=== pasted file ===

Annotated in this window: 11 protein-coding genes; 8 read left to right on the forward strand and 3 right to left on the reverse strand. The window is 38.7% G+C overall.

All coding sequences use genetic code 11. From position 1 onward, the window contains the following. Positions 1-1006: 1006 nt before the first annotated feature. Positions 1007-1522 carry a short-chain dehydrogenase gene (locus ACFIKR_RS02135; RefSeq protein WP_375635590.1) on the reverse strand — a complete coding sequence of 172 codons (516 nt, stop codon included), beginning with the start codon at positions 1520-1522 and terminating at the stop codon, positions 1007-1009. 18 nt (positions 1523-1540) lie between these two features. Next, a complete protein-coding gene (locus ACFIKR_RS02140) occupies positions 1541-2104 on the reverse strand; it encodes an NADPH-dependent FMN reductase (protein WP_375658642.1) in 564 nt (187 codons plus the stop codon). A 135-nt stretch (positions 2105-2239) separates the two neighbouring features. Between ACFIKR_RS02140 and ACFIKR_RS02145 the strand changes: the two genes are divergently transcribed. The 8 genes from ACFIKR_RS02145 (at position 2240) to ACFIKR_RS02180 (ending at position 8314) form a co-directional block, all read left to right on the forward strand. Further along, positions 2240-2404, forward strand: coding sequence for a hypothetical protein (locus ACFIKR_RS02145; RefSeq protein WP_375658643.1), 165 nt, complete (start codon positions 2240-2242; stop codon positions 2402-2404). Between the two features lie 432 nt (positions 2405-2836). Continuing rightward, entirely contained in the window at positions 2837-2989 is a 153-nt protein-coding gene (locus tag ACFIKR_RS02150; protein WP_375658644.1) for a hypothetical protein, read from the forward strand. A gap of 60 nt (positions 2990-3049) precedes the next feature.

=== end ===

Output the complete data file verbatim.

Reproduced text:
Annotated in this window: 11 protein-coding genes; 8 read left to right on the forward strand and 3 right to left on the reverse strand. The window is 38.7% G+C overall.

All coding sequences use genetic code 11. From position 1 onward, the window contains the following. Positions 1-1006: 1006 nt before the first annotated feature. Positions 1007-1522 carry a short-chain dehydrogenase gene (locus ACFIKR_RS02135; RefSeq protein WP_375635590.1) on the reverse strand — a complete coding sequence of 172 codons (516 nt, stop codon included), beginning with the start codon at positions 1520-1522 and terminating at the stop codon, positions 1007-1009. 18 nt (positions 1523-1540) lie between these two features. Next, a complete protein-coding gene (locus ACFIKR_RS02140) occupies positions 1541-2104 on the reverse strand; it encodes an NADPH-dependent FMN reductase (protein WP_375658642.1) in 564 nt (187 codons plus the stop codon). A 135-nt stretch (positions 2105-2239) separates the two neighbouring features. Between ACFIKR_RS02140 and ACFIKR_RS02145 the strand changes: the two genes are divergently transcribed. The 8 genes from ACFIKR_RS02145 (at position 2240) to ACFIKR_RS02180 (ending at position 8314) form a co-directional block, all read left to right on the forward strand. Further along, positions 2240-2404, forward strand: coding sequence for a hypothetical protein (locus ACFIKR_RS02145; RefSeq protein WP_375658643.1), 165 nt, complete (start codon positions 2240-2242; stop codon positions 2402-2404). Between the two features lie 432 nt (positions 2405-2836). Continuing rightward, entirely contained in the window at positions 2837-2989 is a 153-nt protein-coding gene (locus tag ACFIKR_RS02150; protein WP_375658644.1) for a hypothetical protein, read from the forward strand. A gap of 60 nt (positions 2990-3049) precedes the next feature.